Cho luath ri seabhag

“As fast as a hawk” as they say – and indeed it is. It’s been a week – so two sessions on from last Sunday and progress is so palpable I’m fair gobsmacked. Ok so he hasn’t come out with a verb just yet although he got close today having picked up his first verbal noun – falbh (leaving, going away) but stuff is clearly happening in the background. He no longer insists that the small spinning top (which I use as a trick to re-orient his attention if he gets caught up in an English book/rhyme/song) is a bàla (ball) but is now saying dòtaman (spinning top) ad nauseum. Admittedly, it comes out as /dɔdəmən/ but given how quickly he picked up the ao sound, unlike with adult classes, I’m not worried about his pronuciation at all, it’ll sort itself.

He also clearly understands more than I sometimes think he does. As a lot of our interactions are very contextual, it’s just hard sometimes to judge how much he is relying on the context and how much he’s getting from speech. But today on the way out, following on from a comment by his mum earlier, I said bheil thu dol a chuideachadh dadaidh sa ghàrradh? (you going to help daddy in the garden) and he immediately ran to his dad and said are we going in the garden? – so clearly he must have picked up on sa ghàrradh (in the garden) at least. It does occur in once of the picture dictionaries as a title.

I also realised he actually understands the function of mar sin leat (goodbye) because, as he put the spinning top on the toy bus, I said bheil an dòtaman a’ falbh air a’ bhus? mar sin leat, dòtaman (is the spinning top going/leaving on the bus? goodbye, spinning top) and he started waving goodbye at it. And handing it back to me, he said mòran taing (thank you) for the fist time today (I’d been saying mòran taing repeatedly as he was handing me the top to spin again). Fine, so it was the “wrong phrase” but it seems to have lodged as a phrase to use in the thank you/you’re welcome exchange. Ciamar a tha thu (how are you) still confuses him, I think he’s figured it’s a greeting but he’s unsure of the answer, today he tried to echo the last word, thu (you), bless him. I may have to put on some theatrics with mum so he can observe the interaction. Or maybe use finger puppets. We’ll see.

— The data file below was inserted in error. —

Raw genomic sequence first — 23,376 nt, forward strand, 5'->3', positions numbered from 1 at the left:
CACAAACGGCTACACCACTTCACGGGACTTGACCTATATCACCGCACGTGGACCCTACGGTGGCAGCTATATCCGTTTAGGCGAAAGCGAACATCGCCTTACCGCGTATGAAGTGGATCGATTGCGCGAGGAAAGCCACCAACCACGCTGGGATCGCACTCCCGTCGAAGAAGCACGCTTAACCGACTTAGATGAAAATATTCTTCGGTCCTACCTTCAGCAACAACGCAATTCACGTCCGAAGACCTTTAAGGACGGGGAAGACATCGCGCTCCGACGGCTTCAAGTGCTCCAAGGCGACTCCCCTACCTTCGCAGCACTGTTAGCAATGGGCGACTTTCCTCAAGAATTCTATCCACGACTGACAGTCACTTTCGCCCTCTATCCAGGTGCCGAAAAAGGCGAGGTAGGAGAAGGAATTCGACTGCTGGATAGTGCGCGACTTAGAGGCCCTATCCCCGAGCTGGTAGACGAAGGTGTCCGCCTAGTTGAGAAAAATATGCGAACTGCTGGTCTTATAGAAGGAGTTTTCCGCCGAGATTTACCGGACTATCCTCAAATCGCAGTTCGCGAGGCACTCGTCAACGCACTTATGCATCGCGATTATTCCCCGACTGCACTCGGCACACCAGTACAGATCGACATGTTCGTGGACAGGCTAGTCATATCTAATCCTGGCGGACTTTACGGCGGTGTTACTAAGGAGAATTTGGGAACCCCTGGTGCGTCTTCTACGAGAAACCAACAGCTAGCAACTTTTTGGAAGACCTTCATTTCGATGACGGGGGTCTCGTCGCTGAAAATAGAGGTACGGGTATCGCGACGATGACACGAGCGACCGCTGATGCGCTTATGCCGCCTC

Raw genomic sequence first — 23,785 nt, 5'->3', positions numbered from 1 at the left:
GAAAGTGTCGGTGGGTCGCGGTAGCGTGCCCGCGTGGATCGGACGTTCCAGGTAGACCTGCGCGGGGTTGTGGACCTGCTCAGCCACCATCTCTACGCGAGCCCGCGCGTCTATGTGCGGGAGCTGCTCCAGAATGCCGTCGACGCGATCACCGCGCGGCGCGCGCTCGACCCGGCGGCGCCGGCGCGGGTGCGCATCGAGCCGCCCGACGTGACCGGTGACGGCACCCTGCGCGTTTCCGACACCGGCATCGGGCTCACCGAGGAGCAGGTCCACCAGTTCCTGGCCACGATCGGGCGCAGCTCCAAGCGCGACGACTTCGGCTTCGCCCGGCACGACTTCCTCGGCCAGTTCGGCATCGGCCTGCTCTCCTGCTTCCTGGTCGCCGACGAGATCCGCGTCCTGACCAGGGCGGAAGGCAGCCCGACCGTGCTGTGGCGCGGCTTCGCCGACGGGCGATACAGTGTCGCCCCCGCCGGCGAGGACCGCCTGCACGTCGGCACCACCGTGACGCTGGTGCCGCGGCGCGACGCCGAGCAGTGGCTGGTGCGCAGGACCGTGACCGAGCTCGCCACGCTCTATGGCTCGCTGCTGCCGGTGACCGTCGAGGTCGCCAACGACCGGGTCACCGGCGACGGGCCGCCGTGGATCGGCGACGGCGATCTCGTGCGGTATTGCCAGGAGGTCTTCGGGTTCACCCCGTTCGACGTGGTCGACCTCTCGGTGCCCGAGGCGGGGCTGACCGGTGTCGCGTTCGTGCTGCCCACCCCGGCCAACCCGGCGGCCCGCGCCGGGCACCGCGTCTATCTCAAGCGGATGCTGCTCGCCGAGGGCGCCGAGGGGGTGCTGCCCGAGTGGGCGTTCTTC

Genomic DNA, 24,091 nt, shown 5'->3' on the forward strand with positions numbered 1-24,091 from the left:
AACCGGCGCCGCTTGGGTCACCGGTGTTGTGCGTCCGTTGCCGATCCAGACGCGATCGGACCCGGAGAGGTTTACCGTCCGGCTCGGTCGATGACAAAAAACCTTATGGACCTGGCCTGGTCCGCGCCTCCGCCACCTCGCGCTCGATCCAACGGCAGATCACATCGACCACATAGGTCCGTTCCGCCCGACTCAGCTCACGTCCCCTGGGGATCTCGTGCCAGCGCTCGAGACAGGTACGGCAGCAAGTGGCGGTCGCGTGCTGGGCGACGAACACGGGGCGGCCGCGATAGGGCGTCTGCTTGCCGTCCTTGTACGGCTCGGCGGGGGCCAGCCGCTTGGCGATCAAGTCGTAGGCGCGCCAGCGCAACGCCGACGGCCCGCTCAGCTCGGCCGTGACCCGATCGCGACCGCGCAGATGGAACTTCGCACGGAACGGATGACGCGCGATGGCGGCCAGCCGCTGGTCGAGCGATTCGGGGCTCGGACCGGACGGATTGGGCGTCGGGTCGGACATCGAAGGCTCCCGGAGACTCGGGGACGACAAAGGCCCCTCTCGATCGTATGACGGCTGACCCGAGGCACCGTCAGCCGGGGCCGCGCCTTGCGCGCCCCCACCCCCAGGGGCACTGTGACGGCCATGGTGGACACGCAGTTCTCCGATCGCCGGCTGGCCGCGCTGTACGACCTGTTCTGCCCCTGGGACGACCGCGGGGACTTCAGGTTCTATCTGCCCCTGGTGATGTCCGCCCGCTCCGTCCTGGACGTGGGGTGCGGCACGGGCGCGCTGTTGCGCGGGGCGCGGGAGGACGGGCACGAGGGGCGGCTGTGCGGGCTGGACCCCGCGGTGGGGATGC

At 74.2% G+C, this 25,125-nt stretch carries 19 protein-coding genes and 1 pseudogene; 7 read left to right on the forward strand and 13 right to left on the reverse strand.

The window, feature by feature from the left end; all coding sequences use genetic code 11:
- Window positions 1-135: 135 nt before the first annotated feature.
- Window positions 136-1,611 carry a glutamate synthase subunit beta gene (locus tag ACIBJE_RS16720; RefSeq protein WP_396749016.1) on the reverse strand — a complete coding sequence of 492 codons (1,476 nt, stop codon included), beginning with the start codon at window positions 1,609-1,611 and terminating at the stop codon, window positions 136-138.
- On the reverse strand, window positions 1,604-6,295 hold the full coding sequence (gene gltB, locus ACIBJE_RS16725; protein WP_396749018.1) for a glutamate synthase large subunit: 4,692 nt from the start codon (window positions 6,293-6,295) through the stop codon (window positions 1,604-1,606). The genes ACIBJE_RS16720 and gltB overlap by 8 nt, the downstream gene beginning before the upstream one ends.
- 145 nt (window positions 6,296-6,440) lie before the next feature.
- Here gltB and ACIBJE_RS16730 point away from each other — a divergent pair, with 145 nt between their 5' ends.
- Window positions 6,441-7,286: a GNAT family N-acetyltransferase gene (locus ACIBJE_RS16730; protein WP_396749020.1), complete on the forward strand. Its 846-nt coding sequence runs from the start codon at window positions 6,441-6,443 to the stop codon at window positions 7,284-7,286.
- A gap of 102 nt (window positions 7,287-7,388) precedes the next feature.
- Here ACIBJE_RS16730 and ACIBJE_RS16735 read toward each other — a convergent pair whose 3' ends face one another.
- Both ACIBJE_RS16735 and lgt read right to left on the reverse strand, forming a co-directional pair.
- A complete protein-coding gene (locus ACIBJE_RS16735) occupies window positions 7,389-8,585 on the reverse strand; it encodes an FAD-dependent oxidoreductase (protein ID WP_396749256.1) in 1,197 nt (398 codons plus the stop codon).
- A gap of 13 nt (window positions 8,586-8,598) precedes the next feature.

He’s much quicker and vocal at repeating new words now too. Faoileag (seagull) was new today and came straight back at me after saying it once. Of course English is dominant in his head still and he’ll often come out with doggie or dolly first but is quite happy to repeat cù, doileag – even damhan-allaidh (spider) popped out today – or whatever after a quick prompt.

I’m still eagerly awaiting a verb and I’ve got an idea or two about what I might try but I get the feeling that once we establish a small working grammar and vocabulary beyond nouns and adjectives, he’ll be off like a rocket.

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